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Complex numbers

  1. Nov 23, 2008 #1
    1. The problem statement, all variables and given/known data

    Hey guys.
    I got this question and I don't know where to start.
    There is a little hint, which is to show that the numerator is smaller then 5 and the enumerator is bigger then 3(1-abs(z)).
    Any idea guys?
    10x.

    2. Relevant equations



    3. The attempt at a solution
     

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  3. Nov 23, 2008 #2

    Mark44

    Staff: Mentor

    What exactly is the question? Are you supposed to prove that
    [tex]|\frac{3 + z^{3n} - |z|}{3 - z^{5n} + x^{4n} -z}| \leq \frac{5}{3(1 - |z|)}[/tex]?
    If so, that's not much of a hint, because it's essentially what you need to do.
    If that's not what you need to do, then I have no clue.
     
  4. Nov 24, 2008 #3
    Yeah, that's the question.

    Well, how do you do that?
     
  5. Nov 24, 2008 #4

    Mark44

    Staff: Mentor

    I don't know how to prove this. I've spent a little time, but nothing seems to pop out at me as an approach. Before I spend any more time on it, is there any more to this problem? All I know so far is that z is complex, |z| <= 1, and that you are to prove the inequality above, which you neglected to mention in your first post.

    Is there anything else you have neglected to mention?
     
  6. Nov 24, 2008 #5

    HallsofIvy

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    Staff Emeritus
    Science Advisor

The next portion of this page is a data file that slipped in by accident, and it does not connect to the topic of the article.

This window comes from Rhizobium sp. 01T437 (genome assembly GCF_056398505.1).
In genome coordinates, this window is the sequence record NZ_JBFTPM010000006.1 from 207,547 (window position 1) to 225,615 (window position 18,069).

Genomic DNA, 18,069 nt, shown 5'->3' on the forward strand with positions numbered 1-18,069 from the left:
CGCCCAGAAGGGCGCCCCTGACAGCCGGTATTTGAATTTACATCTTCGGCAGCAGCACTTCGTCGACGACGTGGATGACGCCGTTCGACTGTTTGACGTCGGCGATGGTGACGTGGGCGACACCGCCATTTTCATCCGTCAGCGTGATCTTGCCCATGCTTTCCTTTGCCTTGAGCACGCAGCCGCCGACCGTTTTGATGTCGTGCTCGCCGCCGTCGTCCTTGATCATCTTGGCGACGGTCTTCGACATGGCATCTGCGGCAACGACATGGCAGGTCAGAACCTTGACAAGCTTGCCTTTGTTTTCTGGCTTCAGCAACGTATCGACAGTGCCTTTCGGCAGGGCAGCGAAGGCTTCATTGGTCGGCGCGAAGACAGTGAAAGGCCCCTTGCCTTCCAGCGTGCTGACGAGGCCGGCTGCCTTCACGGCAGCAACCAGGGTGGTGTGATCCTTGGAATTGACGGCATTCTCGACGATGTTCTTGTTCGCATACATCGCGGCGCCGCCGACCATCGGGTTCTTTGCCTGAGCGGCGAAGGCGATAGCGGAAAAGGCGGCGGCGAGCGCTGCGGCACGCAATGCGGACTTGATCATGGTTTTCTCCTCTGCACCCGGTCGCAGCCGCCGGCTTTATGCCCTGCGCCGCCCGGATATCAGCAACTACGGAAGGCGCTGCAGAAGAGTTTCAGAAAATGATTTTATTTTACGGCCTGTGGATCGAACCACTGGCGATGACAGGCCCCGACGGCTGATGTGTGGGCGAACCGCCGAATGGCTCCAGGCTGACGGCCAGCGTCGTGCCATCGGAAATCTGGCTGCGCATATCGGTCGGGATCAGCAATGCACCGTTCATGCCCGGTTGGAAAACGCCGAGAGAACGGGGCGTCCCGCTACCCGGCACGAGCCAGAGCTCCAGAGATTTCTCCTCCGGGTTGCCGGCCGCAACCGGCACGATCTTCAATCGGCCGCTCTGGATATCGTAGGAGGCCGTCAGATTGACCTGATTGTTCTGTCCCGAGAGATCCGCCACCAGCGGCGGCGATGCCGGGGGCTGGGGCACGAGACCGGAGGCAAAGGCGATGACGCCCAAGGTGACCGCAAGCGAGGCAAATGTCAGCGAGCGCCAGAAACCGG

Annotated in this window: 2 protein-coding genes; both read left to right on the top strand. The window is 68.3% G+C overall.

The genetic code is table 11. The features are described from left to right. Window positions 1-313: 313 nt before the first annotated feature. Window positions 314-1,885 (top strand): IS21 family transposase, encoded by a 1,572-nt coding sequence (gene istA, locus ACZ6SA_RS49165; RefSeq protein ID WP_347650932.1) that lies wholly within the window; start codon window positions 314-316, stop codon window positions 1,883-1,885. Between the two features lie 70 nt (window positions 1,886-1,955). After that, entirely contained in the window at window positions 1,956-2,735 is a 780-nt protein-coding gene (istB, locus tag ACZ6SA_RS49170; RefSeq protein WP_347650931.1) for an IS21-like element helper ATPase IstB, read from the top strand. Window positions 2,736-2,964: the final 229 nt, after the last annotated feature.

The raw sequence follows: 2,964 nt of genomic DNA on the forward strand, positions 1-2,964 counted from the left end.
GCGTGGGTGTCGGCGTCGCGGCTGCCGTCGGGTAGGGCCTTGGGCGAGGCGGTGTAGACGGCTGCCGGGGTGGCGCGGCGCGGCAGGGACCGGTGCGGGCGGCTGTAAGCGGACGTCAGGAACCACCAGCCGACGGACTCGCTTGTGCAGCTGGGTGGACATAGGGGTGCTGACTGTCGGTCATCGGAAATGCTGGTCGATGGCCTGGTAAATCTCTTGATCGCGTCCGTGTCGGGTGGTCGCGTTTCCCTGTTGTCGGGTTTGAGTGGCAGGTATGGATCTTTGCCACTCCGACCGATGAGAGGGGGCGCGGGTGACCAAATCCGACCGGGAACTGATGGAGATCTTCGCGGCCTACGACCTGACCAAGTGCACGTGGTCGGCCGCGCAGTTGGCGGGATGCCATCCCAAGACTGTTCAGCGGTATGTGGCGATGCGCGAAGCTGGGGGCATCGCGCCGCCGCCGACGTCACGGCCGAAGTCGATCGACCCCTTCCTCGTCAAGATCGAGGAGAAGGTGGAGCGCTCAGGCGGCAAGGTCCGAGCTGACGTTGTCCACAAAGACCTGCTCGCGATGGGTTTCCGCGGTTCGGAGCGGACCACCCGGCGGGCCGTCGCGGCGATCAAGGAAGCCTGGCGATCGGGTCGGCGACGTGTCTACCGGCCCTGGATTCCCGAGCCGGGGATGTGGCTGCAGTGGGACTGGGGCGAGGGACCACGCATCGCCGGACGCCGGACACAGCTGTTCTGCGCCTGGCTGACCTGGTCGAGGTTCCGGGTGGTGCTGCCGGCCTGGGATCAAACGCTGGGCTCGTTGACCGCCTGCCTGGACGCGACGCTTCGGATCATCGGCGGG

A major problem is that is it NOT true! If z= 1, the denominator on the right side is 0 while the denominator on the left is not. If z is close to 1, then the right side will be extremely large while the left side is close to 3/2.
     
  7. Nov 24, 2008 #6
    Hey.

    I didn't posted the entire problem because it's in Hebrew :smile:.
    I'm sorry if I didn't make my self clear. Yeah, I need to prove this inequality.
    I didn't neglect any thing else.

    10x.
     
  8. Nov 24, 2008 #7

    gabbagabbahey

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    I don't think that's really a problem because of the direction of the inequality.... surely [tex]\frac{3}{2} \leq \infty[/tex] ?
     
  9. Nov 24, 2008 #8

    gabbagabbahey

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    You did neglect something....are there any restrictions on [itex]n[/itex]? Surely it has to be a positive integer?
     
  10. Nov 24, 2008 #9
    This is the entire problem (in Hebrew), I don't see any restrictions on n.
    But lets say it's positive, any ideas?

    10x.
     

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  11. Nov 24, 2008 #10
    The things you need to know:

    1: Since |z|≤1, we have for any positive integer k that |z|^(kn) ≤ |z| (assuming that n is positive)
    2: Use the triangle inequality -- |a+b| ≤ |a| + |b| -- and its counterpart, |a-b| ≥ ||a| - |b||
    3: As the problem hint suggests, prove the absolute value of the numerator is at most 5 and that the absolute value of the denominator is at least 3 - 3|z|.
     
  12. Nov 25, 2008 #11
    Ok, but in the problem, it's not |z|^(3n), it's z^(3n).
    Lets talk about the numerator, I know that 3 > 3-|z| >= 2 so what I need to prove is that z^(3n) <= 2, right?
    Well, how can I prove just a thing?

    10x.
     
  13. Nov 25, 2008 #12
    |z^(3n)| = |z|^(3n)

    No, you're trying to provide an upper bound on the magnitude of the numerator, so proving 3 ≥ 3-|z| ≥ 2 is not helpful. Also, you do not need to prove that z^(3n) ≤ 2, and indeed, since z is a complex number, it may not be comparable to 2 (a≤b only makes sense if a and b are both real).

    What you need to prove is: |3 + z^(3n) - |z|| ≤ 5

    The first step here is to apply the triangle inequality, so we have:

    |3 + z^(3n) - |z|| ≤ |3| + |z^(3n)| + |-|z|| = 3 + |z|^(3n) + |z|.

    so it suffices to show that 3 + |z|^(3n) + |z| ≤ 5. Can you see how to do that with what I've showed you?

    Obvious hint:
    Note that |z|^(3n) ≤ |z| ≤ 1
     
  14. Nov 25, 2008 #13
    Yeah, I can see that, 10x a lot.
     
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